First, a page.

Inherited disorder of the myelin metabolism with
progressive loss of white matter in the central and peripheral nervous
system. It is the most common form of leukoencephalopathy and is
characterized by sulfatide accumulation in the brain and other areas of the
body (liver, gall bladder, kidneys, and/or spleen). Clinical manifestations
may include seizures, behavioral changes, spasticity, progressive dementia,
psychomotor dysfunction leading to paralysis, and visual impairment leading
Arylsulfatase A Deficiency; Cerebroside Sulfatase Deficiency; Diffuse Cerebral Sclerosis; Greenfield Disease; Sulfatide
Late Infantile Metachromatic Leukodystrophy: Characterized by onset usually in the second year of life, most commonly
before age 30 months. It is associated with rapid progression leading to
death before age 5 years in most cases. The clinical features include
psychomotor disturbances, spasticity, mental deterioration, progressive
blindness, hypotonia, ataxia, and seizures. The cerebrospinal fluid contains
Juvenile Metachromatic Leukodystrophy: Typically begins between the ages of 4 and 10 years, presenting
symptomatology similar to the late infantile form.
Adult Metachromatic Leukodystrophy: Begins after age 16 years with severe psychiatric behavioral disorders by
age 30 years. Abdominal distension, dysarthria, loss of previously acquired
intellectual skills, behavioral abnormalities, and dementia are particularly
pronounced in this form of the disease.
Estimated at 1:100,000 live births.
Autosomal recessive. Gene locus: long arm
(q13) of chromosome 22 codes for the arylsulfatase A gene (3.2 kb). Gene
mutations can lead to low (group A) or absent (group I) enzyme activity with
the following phenotypes: late infantile (alleles II), juvenile (IA), and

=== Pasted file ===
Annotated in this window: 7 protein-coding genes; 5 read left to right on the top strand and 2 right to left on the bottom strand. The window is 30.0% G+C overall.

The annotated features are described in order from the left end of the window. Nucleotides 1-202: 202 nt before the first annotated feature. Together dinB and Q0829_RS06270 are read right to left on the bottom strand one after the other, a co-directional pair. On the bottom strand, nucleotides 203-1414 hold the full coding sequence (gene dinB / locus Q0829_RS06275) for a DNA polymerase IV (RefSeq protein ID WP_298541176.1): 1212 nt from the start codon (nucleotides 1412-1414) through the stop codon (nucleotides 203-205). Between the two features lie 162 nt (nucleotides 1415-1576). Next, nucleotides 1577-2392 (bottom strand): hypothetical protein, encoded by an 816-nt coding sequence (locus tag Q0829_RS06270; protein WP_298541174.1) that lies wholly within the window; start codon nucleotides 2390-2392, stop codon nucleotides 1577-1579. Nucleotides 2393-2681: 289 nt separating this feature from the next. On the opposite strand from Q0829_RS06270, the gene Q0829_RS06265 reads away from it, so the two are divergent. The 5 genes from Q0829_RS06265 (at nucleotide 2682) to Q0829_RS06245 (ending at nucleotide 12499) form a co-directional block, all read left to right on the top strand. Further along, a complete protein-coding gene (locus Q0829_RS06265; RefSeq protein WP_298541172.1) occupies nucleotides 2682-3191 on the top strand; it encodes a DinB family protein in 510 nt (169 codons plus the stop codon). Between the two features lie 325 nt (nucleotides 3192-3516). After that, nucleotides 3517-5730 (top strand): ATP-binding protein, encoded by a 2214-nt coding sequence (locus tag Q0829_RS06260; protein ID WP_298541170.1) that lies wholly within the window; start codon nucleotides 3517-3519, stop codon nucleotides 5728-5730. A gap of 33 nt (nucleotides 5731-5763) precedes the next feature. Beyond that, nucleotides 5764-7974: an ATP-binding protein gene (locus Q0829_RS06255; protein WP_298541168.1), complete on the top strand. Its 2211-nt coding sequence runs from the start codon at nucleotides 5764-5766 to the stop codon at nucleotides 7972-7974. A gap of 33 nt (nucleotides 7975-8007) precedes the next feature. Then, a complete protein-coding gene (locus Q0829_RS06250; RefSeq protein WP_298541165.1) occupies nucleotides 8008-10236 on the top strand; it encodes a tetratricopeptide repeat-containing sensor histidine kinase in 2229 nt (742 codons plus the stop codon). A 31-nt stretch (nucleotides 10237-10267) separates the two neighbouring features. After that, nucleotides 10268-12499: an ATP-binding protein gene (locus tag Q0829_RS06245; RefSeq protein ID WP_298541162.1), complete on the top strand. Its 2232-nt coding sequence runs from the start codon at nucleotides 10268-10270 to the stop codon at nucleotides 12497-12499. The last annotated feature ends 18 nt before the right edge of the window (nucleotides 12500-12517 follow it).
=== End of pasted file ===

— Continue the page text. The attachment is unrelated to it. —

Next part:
adult (AA). The saposin B gene is located on chromosome 10.
Galactosyl-3-sulfatide (cerebroside sulfate) is
normally located on the surface of the myelin sheath, maintaining electrical
neutrality, sodium transport, and opioid receptor function. It is hydrolyzed
by the lysosomal arylsulfatase A with saposin B (a glycoprotein) as
coenzyme. Enzyme deficiency leads to galactosyl sulfatide accumulation in
myelin (demyelination), kidney (excess excretion), and gallbladder
(cholecystitis). Rarely, saposin B deficiency causes metachromatic
Clinical course. Biochemical: (a) Decreased arylsulfatase A activity
in peripheral leukocytes and cultured skin fibroblasts; (b) increased
sulfatide in cerebrospinal fluid and urine. Delayed nerve conduction and
evoked potentials. Characteristic CT scan and MRI images show white matter
lesions and cortical atrophy. Histology: Spherical
metachromatic granules in the central and peripheral nervous systems (sural
nerve). Prenatal and heterozygote diagnosis is possible.
Progressive white matter disease, starting with
gait disturbance, mental regression, and urinary incontinence. Congenital
form results in early death. Late infantile form is usually recognized
during the second year of life: common manifestations are progressive
blindness, loss of speech, quadriparesis, posturing, peripheral neuropathy,
and seizures. The disease process lasts 2 to 6 years. The juvenile form
starts between 4 and 12 years. The adult form is slowly progressive with
mental dysfunction, dementia, and behavioral problems. Multiple sulfatase
deficiency is a rare form of metachromatic leukodystrophy, with features
resembling mucopolysaccharidosis and ...